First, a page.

Instituto Cervantes’ 19th PELÍCULA Spanish Film Festival Goes Online
From October 3 to 11, 2020, the 19th edition of PELÍCULA Spanish Film Festival will feature the best of contemporary Spanish cinema. Presented by Instituto Cervantes and the Embassies of Spain in the Philippines, Thailand, and Australia, the 2020 Spanish Film Festival will screen online eight feature films and four short films.
Since its conception in 2002 by Instituto Cervantes de Manila, the Spanish Film Festival has been an annual attraction in Philippine cinemas. The COVID-19 crisis has posed the greatest challenge in the history of the Festival, and PELíCULA responds by offering online screenings and webinars.
Even better, PELíCULA is expanding to two other countries, thus covering three countries in the region: the Philippines, Thailand and Australia.
Each movie will be available for viewing for free at pelikula.es for 24 hours, starting at 6 pm in the Philippines and Thailand and 8 pm in Australia, on the programmed screening date.
La filla d’algú (2019)
The Festival will open on October 3 with La filla d’algú (2019), a film directed by eleven students from the Escuela Superior de Cine y Audiovisuales de Cataluña.
Other movies in this year’s line-up are El increíble finde menguante (Jon Mikel Caballero, 2019), the comedy Asamblea (Alex Montoya, 2019), and dramas like Jaulas (Nicolás Pacheco, 2018), and Arima (Jaione Camborda, 2019).
El increíble finde menguante (Jon Mikel Caballero, 2019)
Likewise, there will be documentaries such as Mudar la piel (Ana Schulz and Cristóbal Fernández, 2018), and El cuadro (Andrés Sanz, 2019). PELÍCULA will also feature Latin American cinema, with one film from Costa Rica, El despertar de las hormigas (Antonella Sudassasi, 2019).
Aside from online screenings, webinars and online discussions are also programmed. Within Cineclub PELíCULA, Jessica Zafra will moderate several online discussions about films screened in the Festival, with the participation of the directors of the movies.
On October 5 there will be a round-table discussion about “Marketing Asian Cinema in Europe and Spanish Cinema in Asia”; and on October 9, the directors of Spanish, Thai, and Filipino major film festivals will hold a discussion to answer the question: “Any Future for Film Festivals?”.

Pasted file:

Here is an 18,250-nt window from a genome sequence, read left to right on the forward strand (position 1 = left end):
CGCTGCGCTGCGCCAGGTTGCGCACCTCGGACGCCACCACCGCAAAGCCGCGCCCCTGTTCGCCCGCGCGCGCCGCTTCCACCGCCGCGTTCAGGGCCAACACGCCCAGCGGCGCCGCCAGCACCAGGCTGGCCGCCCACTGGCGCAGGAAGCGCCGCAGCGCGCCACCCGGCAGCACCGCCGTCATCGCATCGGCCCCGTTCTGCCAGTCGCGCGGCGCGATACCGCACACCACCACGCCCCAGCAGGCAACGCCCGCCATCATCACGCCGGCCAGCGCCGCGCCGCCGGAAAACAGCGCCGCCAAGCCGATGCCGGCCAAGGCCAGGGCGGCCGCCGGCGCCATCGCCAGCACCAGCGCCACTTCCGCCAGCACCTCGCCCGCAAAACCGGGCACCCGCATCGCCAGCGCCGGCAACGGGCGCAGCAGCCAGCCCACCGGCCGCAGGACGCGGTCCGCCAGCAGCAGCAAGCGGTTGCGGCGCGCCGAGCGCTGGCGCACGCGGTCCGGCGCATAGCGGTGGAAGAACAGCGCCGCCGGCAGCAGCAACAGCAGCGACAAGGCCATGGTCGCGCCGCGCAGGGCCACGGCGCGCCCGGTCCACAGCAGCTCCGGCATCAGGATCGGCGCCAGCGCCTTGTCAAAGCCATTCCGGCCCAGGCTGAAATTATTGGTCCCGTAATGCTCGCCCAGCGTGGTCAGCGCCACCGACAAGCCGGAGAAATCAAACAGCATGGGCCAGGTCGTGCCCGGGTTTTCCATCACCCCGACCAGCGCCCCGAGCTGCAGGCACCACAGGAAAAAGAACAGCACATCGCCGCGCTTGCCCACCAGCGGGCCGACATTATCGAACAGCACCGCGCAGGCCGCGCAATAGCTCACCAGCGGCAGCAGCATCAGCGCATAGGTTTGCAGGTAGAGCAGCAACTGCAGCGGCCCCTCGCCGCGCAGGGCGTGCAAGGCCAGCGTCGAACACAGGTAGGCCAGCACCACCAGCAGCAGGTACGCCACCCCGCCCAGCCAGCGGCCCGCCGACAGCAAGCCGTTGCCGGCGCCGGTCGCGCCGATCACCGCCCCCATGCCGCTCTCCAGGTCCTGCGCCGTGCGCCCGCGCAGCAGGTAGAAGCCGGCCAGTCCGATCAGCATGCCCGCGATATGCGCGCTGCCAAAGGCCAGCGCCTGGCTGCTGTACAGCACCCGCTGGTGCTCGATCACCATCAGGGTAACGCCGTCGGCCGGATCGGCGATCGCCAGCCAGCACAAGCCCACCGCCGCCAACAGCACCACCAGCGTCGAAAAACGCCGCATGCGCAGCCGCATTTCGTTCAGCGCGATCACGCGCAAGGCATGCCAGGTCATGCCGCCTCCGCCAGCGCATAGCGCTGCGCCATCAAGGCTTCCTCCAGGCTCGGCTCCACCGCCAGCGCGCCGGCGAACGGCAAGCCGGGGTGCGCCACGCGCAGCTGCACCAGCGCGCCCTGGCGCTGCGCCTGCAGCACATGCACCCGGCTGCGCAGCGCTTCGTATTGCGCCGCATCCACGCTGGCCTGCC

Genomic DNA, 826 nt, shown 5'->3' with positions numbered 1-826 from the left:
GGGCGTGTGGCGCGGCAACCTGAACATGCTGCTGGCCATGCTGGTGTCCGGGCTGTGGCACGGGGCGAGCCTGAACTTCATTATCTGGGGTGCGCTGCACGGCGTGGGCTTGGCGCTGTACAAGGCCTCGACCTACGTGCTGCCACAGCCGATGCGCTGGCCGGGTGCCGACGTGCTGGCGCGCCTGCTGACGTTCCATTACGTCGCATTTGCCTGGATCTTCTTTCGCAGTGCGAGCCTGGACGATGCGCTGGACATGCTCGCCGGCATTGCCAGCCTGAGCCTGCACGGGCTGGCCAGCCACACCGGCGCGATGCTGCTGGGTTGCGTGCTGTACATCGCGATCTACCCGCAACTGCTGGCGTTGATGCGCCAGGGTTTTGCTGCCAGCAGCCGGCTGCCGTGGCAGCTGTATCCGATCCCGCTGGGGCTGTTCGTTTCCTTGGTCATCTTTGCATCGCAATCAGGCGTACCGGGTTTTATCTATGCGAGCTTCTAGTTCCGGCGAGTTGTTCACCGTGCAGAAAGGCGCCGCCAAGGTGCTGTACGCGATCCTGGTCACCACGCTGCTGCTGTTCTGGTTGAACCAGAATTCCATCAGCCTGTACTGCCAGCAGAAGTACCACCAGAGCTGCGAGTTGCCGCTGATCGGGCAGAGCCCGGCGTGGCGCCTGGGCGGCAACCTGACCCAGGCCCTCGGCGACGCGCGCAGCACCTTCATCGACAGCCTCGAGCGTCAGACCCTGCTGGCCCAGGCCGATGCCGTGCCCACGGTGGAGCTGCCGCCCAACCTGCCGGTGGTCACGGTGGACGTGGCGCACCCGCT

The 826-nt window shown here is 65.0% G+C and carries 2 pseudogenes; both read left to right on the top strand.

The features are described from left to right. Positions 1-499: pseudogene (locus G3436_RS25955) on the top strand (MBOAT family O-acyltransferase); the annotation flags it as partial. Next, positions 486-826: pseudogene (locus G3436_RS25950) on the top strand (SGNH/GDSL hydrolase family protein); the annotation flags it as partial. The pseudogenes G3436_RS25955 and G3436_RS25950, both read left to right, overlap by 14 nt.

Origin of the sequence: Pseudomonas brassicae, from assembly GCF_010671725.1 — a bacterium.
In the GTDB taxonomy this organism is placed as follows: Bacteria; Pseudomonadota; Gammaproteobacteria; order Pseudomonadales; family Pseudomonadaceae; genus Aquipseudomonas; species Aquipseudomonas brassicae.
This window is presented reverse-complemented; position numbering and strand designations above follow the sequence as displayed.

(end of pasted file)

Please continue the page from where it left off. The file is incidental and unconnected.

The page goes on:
Encounters through short films
The Tagalog word “pelikula” comes from the Spanish “película” (film), which is proof of the deep cultural ties shared between the Philippines and Spain.
With this spirit in mind, since its first editions, PELÍCULA had among its main objectives to organize joint Spanish-Filipino programs that could foster dialogue and joint projects between filmmakers from the Philippines and the Spanish-speaking world.
Under a similar approach, on October 10, PELÍCULA will offer “En corto: Short Films from the Philippines, Thailand, Australia and Spain”, in which four recent short films, one from each country, will be featured, and their directors will take part in an online discussion afterward.
Audience Choice Award
Last but not least, film buffs should not miss the yearly “Audience Choice” Award. Established in 2004, the Premio del Público (Audience Choice Award) recognizes in each edition the film that PELíCULA viewers have voted as the best of the Festival. A popular feature of the Festival among the attending public, it will still remain in 2020, adapting it to the new condition of online festival.
Viewers will be given stubs where they can rate the movie they have seen online. The winning movie will be screened once again on October 11, 6 pm, at the Festival’s platform pelikula.es.
PELÍCULA is presented by Instituto Cervantes through Instituto Cervantes in Manila and Instituto Cervantes in Sydney, the Embassies of Spain in the Philippines, Thailand, and Australia, and AECID, with the collaboration of the ICAA, the Málaga Film Festival, the Thai Film Archive, the Sydney Film Festival, the Travelling Film Festival, Intramuros Administration, the Film Development Council of the Philippines, and the UP Film Institute.
This is press release. Minor edits were made prior to publishing.
Photos courtesy of Instituto Cervantes